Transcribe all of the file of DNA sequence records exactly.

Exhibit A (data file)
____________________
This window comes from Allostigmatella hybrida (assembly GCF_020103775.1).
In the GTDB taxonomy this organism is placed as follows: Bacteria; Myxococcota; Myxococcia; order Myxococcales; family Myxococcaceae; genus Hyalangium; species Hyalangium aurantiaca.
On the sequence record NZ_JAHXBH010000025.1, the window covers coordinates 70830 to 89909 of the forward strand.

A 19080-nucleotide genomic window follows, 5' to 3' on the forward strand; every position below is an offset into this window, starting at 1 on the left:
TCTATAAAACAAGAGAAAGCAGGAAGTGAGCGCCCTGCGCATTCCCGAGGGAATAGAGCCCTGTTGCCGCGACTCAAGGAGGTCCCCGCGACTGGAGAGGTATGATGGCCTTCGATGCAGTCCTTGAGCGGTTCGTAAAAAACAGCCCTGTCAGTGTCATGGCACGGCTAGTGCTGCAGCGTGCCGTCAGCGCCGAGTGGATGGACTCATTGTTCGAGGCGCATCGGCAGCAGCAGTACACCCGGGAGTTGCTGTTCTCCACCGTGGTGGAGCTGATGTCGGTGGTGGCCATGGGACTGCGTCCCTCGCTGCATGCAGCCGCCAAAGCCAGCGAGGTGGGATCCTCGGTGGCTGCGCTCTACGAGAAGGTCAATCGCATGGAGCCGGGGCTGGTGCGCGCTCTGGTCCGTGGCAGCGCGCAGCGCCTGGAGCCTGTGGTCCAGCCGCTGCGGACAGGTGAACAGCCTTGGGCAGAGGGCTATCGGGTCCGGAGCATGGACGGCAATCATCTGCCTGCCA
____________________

This window comes from Allostigmatella hybrida (assembly GCF_020103775.1).
In the GTDB taxonomy this organism is placed as follows: Bacteria; Myxococcota; Myxococcia; order Myxococcales; family Myxococcaceae; genus Hyalangium; species Hyalangium aurantiaca.
On the sequence record NZ_JAHXBH010000025.1, the window covers coordinates 70830 to 89909 of the forward strand.

A 19080-nucleotide genomic window follows, 5' to 3' on the forward strand; every position below is an offset into this window, starting at 1 on the left:
TCTATAAAACAAGAGAAAGCAGGAAGTGAGCGCCCTGCGCATTCCCGAGGGAATAGAGCCCTGTTGCCGCGACTCAAGGAGGTCCCCGCGACTGGAGAGGTATGATGGCCTTCGATGCAGTCCTTGAGCGGTTCGTAAAAAACAGCCCTGTCAGTGTCATGGCACGGCTAGTGCTGCAGCGTGCCGTCAGCGCCGAGTGGATGGACTCATTGTTCGAGGCGCATCGGCAGCAGCAGTACACCCGGGAGTTGCTGTTCTCCACCGTGGTGGAGCTGATGTCGGTGGTGGCCATGGGACTGCGTCCCTCGCTGCATGCAGCCGCCAAAGCCAGCGAGGTGGGATCCTCGGTGGCTGCGCTCTACGAGAAGGTCAATCGCATGGAGCCGGGGCTGGTGCGCGCTCTGGTCCGTGGCAGCGCGCAGCGCCTGGAGCCTGTGGTCCAGCCGCTGCGGACAGGTGAACAGCCTTGGGCAGAGGGCTATCGGGTCCGGAGCATGGACGGCAATCATCTGCCTGCCA